Google’s business model relies heavily on workers who are not employed directly by your company. According to the Times, Google employs 102,000 full-time employees and 121,000 temporary and contract workers. The differences between the categories of workers appears to be in name only. In at least some cases, your company determines where these individuals work, the hours they work, the tasks they perform, and whether or not they should continue to work on Google contracts. In the case of temporary workers, they are commonly working on permanent projects alongside full-time Google employees for years and typically at much lower pay than their full-time employee counterparts. Google contractors and temporary workers also have fewer opportunities for professional advancement and less leverage in the workplace because they are trying to become full-time employees. That leaves them vulnerable to Google management demands, including requests not to report overtime or inappropriate advances. These are abuses of the independent contractor and temporary worker classifications.
Google is valued at more than $100 billion, and your personal compensation topped $400 million in 2018, which makes it that much more difficult to stomach the mistreatment of these workers. It is not enough to insist that contracting and staffing companies pay at least $15 an hour and provide health care and paid parental leave because that standard is well below that set for Google’s full-time employees. Google should convert contractors and temporary workers to full-time employees.
Specifically, we urge Google to commit to taking immediate action to end these anti-worker practices and adopt the following company policies:
- Automatic transition from temporary worker to permanent full-time Google employee after six months;
- Prohibition of financial disincentives – including “conversion fees” stipulated by staffing agencies in contracts with Google – for transitioning a temporary worker to permanent Google employee.
- Wage and benefit parity for independent contractors, temporary workers and permanent full-time employees;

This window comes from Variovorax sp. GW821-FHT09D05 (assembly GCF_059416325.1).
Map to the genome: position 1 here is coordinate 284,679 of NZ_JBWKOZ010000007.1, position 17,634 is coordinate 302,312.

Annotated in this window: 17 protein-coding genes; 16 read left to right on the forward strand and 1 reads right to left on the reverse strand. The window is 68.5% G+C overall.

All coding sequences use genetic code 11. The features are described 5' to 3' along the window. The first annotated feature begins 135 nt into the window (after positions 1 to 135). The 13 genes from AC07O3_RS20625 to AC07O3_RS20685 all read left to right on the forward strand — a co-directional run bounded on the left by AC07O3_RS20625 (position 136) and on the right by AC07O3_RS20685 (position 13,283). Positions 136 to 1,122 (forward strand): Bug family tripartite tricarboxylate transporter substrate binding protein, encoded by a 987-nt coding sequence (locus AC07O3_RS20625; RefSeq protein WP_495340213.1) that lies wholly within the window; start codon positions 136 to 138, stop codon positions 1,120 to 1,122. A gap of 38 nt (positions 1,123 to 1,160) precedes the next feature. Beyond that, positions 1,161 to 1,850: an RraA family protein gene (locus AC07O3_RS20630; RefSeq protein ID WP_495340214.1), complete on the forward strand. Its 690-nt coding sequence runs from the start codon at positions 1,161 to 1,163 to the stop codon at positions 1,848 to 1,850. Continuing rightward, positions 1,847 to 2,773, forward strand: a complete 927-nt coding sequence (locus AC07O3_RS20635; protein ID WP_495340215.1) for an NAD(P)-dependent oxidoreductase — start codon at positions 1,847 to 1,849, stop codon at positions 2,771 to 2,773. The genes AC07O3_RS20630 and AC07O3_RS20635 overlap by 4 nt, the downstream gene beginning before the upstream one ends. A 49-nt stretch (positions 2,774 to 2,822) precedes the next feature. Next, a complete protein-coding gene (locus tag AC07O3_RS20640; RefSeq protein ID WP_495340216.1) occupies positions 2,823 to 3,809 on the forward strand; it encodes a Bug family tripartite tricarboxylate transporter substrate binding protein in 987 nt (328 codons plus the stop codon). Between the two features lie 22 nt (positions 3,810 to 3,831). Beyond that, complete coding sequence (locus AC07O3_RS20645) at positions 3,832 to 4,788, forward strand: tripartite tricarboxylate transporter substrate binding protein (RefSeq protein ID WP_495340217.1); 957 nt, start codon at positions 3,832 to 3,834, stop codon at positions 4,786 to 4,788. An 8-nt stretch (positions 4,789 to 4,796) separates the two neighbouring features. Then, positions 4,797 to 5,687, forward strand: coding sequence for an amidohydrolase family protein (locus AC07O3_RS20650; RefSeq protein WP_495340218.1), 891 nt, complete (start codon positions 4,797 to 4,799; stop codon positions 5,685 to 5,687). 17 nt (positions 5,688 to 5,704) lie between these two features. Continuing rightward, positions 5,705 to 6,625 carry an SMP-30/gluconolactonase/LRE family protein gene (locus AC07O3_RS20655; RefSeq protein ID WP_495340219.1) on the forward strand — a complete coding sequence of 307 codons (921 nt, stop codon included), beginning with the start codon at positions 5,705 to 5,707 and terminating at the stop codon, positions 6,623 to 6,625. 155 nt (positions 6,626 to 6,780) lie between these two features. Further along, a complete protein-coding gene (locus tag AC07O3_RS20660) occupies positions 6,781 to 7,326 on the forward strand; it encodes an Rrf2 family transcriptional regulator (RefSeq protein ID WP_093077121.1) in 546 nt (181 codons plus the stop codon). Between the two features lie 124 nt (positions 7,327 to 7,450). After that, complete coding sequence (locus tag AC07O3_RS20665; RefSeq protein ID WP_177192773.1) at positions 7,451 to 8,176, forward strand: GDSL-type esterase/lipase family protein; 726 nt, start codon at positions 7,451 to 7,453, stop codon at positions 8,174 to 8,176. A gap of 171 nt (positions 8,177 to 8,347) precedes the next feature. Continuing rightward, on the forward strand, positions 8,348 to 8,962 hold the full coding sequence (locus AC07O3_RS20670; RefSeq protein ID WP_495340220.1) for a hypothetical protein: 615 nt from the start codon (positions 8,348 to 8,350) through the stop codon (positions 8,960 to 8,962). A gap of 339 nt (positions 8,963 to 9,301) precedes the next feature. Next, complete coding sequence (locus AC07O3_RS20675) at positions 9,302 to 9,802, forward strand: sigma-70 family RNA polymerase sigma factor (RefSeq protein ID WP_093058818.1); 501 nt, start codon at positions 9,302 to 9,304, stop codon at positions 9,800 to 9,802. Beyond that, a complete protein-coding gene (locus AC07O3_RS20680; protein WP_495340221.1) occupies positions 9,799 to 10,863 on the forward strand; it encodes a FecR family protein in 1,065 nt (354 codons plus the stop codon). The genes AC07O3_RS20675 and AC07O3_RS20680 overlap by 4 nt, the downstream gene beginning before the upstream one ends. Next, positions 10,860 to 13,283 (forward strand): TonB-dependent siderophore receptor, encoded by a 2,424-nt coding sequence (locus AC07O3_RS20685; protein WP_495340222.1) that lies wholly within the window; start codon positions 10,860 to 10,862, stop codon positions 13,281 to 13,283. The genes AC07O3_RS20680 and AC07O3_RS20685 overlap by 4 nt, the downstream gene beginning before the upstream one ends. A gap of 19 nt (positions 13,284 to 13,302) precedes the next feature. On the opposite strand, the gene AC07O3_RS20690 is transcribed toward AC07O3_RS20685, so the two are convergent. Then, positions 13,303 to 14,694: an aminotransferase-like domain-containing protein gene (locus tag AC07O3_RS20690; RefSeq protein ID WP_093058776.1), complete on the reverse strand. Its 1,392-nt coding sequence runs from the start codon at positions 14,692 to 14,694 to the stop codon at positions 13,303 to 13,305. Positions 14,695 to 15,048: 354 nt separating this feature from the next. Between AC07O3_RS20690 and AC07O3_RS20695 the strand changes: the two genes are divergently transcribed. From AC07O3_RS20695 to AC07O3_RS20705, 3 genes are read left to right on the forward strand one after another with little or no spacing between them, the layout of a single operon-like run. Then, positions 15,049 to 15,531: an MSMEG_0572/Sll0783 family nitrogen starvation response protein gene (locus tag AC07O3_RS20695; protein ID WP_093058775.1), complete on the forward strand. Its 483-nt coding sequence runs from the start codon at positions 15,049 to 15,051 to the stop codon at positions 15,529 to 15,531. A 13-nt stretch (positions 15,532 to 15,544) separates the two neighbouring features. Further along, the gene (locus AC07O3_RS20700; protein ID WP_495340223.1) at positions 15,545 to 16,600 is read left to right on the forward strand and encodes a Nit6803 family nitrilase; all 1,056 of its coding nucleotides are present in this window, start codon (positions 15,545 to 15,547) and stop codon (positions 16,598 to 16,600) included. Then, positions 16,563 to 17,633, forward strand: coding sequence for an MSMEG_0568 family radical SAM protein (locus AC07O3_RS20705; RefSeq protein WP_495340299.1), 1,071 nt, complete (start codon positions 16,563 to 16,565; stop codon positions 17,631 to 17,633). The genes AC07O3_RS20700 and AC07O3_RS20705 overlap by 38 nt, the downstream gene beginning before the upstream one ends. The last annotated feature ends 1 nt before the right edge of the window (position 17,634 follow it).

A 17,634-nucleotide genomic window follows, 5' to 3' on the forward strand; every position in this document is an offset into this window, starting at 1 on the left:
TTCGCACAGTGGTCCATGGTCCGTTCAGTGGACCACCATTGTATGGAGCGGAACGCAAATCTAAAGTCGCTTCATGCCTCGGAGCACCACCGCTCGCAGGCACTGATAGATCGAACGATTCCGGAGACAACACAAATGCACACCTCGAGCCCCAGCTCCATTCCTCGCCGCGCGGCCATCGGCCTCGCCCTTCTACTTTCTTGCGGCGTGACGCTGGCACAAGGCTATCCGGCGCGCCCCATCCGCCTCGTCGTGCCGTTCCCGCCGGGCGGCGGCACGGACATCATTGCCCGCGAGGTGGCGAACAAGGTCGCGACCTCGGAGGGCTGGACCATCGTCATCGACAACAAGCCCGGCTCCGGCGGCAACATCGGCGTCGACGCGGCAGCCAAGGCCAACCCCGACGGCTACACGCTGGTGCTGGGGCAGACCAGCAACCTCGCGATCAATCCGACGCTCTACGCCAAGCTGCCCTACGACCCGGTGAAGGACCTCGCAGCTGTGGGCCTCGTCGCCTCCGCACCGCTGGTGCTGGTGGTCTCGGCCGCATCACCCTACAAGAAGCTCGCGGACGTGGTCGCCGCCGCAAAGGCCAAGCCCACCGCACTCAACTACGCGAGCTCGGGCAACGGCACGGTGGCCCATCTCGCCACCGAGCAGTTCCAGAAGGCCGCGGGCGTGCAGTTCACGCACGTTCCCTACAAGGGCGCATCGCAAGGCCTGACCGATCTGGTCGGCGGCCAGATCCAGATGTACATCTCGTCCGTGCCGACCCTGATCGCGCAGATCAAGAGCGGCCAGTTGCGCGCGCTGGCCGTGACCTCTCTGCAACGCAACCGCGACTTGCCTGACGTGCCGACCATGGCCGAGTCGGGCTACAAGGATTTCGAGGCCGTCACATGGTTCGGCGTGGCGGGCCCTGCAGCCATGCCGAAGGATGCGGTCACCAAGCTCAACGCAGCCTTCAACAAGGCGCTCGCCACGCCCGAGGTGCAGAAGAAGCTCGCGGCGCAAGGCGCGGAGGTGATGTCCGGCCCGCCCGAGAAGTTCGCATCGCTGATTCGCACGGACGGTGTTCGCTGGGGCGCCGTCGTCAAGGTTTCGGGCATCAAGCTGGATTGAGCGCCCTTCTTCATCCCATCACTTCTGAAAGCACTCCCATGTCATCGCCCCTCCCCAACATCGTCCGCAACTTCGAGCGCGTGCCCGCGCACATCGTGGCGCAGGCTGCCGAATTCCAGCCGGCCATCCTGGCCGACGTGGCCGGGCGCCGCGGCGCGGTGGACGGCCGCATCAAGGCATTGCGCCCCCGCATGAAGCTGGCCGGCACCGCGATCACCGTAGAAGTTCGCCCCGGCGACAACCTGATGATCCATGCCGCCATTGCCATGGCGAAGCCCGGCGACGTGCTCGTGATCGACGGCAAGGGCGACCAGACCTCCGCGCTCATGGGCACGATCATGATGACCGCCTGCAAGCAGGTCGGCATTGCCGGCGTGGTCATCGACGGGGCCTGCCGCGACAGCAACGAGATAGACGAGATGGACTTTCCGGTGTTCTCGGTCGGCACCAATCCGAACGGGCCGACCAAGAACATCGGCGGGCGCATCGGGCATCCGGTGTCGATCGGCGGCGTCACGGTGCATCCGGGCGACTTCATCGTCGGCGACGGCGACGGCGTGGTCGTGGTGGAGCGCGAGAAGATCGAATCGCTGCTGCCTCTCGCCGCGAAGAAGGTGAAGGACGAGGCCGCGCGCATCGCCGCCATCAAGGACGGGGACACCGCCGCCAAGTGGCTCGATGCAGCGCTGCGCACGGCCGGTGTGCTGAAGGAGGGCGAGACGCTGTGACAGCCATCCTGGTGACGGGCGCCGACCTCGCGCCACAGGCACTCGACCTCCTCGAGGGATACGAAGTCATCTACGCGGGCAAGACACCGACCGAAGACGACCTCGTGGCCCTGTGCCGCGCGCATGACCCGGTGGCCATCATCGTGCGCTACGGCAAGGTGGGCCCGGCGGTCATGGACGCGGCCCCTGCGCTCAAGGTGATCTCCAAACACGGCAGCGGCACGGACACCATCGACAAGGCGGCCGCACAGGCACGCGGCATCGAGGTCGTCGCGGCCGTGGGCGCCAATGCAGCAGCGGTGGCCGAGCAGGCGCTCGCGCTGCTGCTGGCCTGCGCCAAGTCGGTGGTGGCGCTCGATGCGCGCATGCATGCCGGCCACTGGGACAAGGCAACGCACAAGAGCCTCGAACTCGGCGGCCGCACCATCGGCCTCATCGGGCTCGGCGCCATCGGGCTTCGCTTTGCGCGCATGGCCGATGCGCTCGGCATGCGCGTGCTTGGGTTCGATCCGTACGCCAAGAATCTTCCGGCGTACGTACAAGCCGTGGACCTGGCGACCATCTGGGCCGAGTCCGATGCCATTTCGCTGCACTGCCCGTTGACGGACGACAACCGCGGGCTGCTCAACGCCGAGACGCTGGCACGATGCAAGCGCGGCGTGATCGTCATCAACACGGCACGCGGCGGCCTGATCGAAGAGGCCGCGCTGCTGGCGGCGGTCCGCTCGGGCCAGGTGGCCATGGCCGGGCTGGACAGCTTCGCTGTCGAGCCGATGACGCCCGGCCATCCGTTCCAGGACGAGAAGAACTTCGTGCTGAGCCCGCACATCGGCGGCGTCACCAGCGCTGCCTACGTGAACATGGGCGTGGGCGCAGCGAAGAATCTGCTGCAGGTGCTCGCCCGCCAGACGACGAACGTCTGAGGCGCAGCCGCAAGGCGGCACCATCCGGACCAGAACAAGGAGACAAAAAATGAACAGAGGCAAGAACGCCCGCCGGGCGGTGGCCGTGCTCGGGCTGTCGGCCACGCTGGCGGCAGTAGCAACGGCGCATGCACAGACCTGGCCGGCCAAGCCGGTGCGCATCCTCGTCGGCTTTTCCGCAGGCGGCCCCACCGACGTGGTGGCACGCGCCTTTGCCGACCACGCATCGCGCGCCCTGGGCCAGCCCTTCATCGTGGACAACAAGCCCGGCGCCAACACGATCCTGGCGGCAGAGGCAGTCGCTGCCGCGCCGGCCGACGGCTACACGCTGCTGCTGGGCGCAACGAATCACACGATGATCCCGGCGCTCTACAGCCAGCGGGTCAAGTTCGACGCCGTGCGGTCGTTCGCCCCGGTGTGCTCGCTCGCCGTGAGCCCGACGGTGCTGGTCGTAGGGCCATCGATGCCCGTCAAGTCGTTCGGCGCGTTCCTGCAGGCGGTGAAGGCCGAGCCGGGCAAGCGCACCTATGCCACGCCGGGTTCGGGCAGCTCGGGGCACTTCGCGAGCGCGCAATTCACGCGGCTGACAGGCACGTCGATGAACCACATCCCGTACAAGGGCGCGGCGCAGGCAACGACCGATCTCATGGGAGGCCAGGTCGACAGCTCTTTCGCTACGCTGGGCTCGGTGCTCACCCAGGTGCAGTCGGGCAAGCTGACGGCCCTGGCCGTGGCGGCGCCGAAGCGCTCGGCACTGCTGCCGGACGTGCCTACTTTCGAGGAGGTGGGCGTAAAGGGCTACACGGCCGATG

- Disclosure to temporary workers at the start of their work on a Google contract about their status and when they can expect to transition to permanent full-time employee status;
- Limitations on the use of independent contractors and temporary workers to temporary or non-core work that is not already performed by full-time employees;
- Prohibition of mandatory nondisclosure agreements about the terms and conditions of employment, including in temporary workers’ contracts with their staffing agencies;
- Elimination of all non-compete clauses in all employment contracts, including in temporary workers’ contracts with their staffing agencies; and
- Google acceptance of liability for any workplace violations that occur with temporary workers or independent contractors.
Making these changes to your company’s employment practices will ensure equal treatment of all Google workers and put an end to the two-tier employment structure you have perpetuated. In addition, it will ensure the company’s use of temporary workers and independent contractors is consistent with the intent of those worker classifications. Finally, adopting these policies will extend the economic security of Google employment to all individuals who contribute to your company’s success. We request that you respond to this letter by August 9, 2019, to identify the ways in which your company will make the employment policy changes outlined above.
We look forward to working together to stop corporate anti-worker practices and grow the middle class.